Miriam Stoppard – the modern day Mary Poppins
Jane McGuire

Miriam Stoppard – the modern day Mary Poppins

Miriam Stoppard the modern day Mary Poppins

Published March 24 2016

When it comes to interviewing Miriam Stoppard, where do you start? Doctor, journalist, broadcaster and writer, Miriam has published more than 80 books and is most recognisable from her eighteen year career in television. An expert in all issues on parenting, childcare and women’s health, any new parent would jump at the chance of talking to Miriam, but instead she got me. In my early twenties, children are a long way off, but on behalf of all the parents in the Hotcourses office, I got in touch and asked all about the terrible twos, the most common parenting mistakes and the secret to breaking through bad behaviours.

With four children and eleven grandchildren, Miriam has covered all subjects from antenatal care to becoming a grandparent in her books.  As thousands of new parents decide to go on a parenting or childcare course each year, there couldn’t be a better expert for our guide, although I was also interested in finding out more about the advice Miriam would give to those hoping to follow in her footsteps.


The first thing I ask seems a little obvious and is no doubt a question Miriam has answered hundreds of times before – what was it that made you get into childcare?

It was definitely having my own children. Though I’m a qualified doctor I’m not a paediatrician but at the time I was asked to write a book on baby care, I had pushed out two babies and had four small sons. At this time, baby books were the sole province of men and I reasoned that given I was a woman and had firsthand experience of pregnancy, childbirth and breastfeeding; I might be able to have something useful to say by the way of baby and childcare.


How did things progress from there, did you continue to write books as you experienced new things as a parent?

Well after my first baby book my publishers were kind enough to ask me to write many more. Child development and childcare remains a passion and I stay up-to-date with the literature and research.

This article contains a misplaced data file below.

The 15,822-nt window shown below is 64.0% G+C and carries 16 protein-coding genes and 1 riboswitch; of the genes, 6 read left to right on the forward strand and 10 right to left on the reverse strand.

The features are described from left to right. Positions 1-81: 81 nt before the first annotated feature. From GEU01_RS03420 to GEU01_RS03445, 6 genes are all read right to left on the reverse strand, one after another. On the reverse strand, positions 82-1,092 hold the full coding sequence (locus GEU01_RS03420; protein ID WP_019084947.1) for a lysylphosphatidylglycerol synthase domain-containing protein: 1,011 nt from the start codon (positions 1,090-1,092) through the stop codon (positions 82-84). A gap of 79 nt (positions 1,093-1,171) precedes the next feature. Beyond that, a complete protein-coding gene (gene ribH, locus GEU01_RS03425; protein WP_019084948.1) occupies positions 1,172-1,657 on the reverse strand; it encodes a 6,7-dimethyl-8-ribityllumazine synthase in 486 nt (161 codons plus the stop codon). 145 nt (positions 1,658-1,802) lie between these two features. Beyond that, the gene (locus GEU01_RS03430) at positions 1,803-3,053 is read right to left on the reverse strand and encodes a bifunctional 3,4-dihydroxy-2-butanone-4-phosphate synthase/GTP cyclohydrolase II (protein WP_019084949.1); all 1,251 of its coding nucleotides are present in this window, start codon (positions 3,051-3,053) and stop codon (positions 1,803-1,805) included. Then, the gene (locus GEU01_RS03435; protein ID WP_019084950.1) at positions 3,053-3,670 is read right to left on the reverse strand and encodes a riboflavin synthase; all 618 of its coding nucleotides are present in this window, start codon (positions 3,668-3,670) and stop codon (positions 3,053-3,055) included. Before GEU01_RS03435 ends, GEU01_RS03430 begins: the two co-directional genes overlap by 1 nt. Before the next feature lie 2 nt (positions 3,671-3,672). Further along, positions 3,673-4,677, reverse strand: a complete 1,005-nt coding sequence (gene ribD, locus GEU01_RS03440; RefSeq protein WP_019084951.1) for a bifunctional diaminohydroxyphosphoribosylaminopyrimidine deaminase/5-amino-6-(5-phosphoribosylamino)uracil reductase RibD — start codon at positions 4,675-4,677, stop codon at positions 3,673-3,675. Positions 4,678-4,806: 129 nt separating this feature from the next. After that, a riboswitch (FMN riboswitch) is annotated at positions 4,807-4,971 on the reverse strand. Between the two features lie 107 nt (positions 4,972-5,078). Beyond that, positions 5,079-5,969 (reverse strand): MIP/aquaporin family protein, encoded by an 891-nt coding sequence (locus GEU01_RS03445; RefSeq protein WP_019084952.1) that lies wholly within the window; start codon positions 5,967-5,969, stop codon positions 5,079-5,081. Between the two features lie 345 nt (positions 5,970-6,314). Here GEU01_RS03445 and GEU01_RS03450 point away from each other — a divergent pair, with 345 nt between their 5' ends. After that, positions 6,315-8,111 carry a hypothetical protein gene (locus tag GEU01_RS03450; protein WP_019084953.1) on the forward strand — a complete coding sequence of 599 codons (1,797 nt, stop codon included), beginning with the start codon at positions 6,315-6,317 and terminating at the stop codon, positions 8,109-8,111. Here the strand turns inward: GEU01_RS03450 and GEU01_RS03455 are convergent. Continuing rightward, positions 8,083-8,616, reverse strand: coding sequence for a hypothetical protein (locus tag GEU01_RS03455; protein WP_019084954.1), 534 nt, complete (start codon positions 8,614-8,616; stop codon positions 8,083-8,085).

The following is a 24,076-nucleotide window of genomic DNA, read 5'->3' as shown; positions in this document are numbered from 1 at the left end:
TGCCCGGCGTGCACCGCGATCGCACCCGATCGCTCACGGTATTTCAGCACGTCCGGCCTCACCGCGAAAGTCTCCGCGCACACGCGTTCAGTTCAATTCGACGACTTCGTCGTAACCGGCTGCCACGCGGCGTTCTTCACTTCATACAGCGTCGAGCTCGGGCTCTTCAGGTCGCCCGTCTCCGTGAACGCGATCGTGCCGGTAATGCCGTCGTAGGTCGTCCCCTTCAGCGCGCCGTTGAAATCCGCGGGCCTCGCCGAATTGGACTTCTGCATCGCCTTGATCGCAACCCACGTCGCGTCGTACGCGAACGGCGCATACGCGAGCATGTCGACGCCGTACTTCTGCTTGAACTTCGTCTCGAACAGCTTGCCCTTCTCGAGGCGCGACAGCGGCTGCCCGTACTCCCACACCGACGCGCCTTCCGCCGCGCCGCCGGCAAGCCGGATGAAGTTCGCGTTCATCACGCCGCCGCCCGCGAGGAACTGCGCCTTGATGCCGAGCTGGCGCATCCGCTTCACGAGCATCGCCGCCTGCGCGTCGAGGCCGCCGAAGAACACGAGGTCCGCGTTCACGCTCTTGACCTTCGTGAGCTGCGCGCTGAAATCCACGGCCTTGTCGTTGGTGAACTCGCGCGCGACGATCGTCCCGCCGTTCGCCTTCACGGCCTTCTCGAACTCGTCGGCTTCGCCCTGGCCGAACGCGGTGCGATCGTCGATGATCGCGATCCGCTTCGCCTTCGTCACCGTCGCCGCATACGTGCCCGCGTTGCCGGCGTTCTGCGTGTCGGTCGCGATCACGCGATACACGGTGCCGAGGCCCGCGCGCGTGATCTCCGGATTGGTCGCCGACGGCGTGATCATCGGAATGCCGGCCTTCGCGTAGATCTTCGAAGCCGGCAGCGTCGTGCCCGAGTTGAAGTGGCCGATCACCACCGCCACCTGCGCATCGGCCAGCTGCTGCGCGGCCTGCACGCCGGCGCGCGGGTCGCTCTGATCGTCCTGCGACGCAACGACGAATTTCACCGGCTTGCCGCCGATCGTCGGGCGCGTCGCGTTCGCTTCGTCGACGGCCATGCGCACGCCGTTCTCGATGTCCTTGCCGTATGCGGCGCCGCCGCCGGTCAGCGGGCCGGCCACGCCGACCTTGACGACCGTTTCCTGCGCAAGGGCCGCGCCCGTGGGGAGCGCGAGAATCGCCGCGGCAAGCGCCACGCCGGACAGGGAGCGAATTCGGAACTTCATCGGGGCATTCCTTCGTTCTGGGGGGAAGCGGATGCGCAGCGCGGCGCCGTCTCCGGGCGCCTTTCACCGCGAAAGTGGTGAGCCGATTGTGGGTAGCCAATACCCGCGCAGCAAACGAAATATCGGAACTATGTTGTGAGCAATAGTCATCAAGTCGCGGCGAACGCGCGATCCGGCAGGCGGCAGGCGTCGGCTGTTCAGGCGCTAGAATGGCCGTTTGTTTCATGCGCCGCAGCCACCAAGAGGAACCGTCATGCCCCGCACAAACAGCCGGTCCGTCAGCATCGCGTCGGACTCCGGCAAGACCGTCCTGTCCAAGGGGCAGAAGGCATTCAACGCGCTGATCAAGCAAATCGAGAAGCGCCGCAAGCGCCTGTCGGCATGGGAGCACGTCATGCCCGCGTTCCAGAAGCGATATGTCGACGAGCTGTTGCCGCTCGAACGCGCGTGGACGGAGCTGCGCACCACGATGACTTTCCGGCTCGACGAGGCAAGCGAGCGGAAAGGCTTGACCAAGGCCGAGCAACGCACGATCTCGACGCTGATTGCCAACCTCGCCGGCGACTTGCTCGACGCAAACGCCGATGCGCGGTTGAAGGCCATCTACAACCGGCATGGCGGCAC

You are recognised as the UK’s most trusted childcare expert, what is the question you get asked the most from parents?

There are several questions but they’re all to do with child behaviour, whether it’s tantrums, unruly behaviour, or refusal to eat and sleep. For my longer perspective I see the terrible twos as a very useful and important stage of development in children, so one had to understand and capitalise on this sometimes noisy and inconvenient statement of independence.


How do you go about solving behavioural issues in children?

In my experience other behaviour problems can almost all be tackled with the magic medicine of one-on-one exclusive time with either parent. The most magic medicine I’ve come across for behaviour problems is dad spending a whole half day alone with his child, devoting himself entirely to doing things together.


What would you say is the best part of your job?

Staying in touch with mothers I have helped and their babies. Last week I spent a morning with a group of mums and their babies aged between six months to two and a half years in a department store in Windsor, chatting to them about the place of play in a baby or child’s development. I sat on the floor surrounded by mums and babies demoing a range or toys I have created with Galt Toys that encourage, through play, the emergency of babies’ physical and intellectual skills, thus giving them a flying start.


After a lifetime of success, what advice would you give to someone wanting to follow in your footsteps and work in the childcare industry?

All my work is grounded in science, so I believe that anyone who wants to have an educating role with parents and children must have a basis in a biological science. So getting this understanding is the first step I would advise.


A lot of the new parents in the Hotcourses office have asked me to send you their questions; would you say every parent worries about how they are doing with their children?

I believe that parents have the right to bring up their families the way they see fit. I don’t have the temerity to criticise as I have no idea of their personal circumstances or ideas, though most parents I see make a jolly good job at it.


What’s in the pipeline for you in the rest of 2014?

I’m ambassador for a range of bespoke hair and bath products for children of different ages and personalities by Shampooheads. They’re using cutting edge ingredients that are usually restricted to luxury adult products. As a dermatologist I know they’re high quality and good for children’s hair and skin, so I am looking forward to working with Shampooheads on expanding their product range this year.


Finally, what was the naughtiest thing you ever did as a child?

In a fit of pique, I persuaded my sister to break her dolls’ china tea set because I preferred hers to mine. She’s never forgiven me. Nor have I.


If you want to find out more about Miriam or her work, be sure to take a look at her website. Whether you are looking to follow in Miriam’s footsteps, or find out how to deal with child going through the terrible twos or terrifying teens, a childcare course could be helping hand you need. With plenty of full time, part time and online options available, we are sure you will find the course you need, (even if Mary Poppins is not part of the package).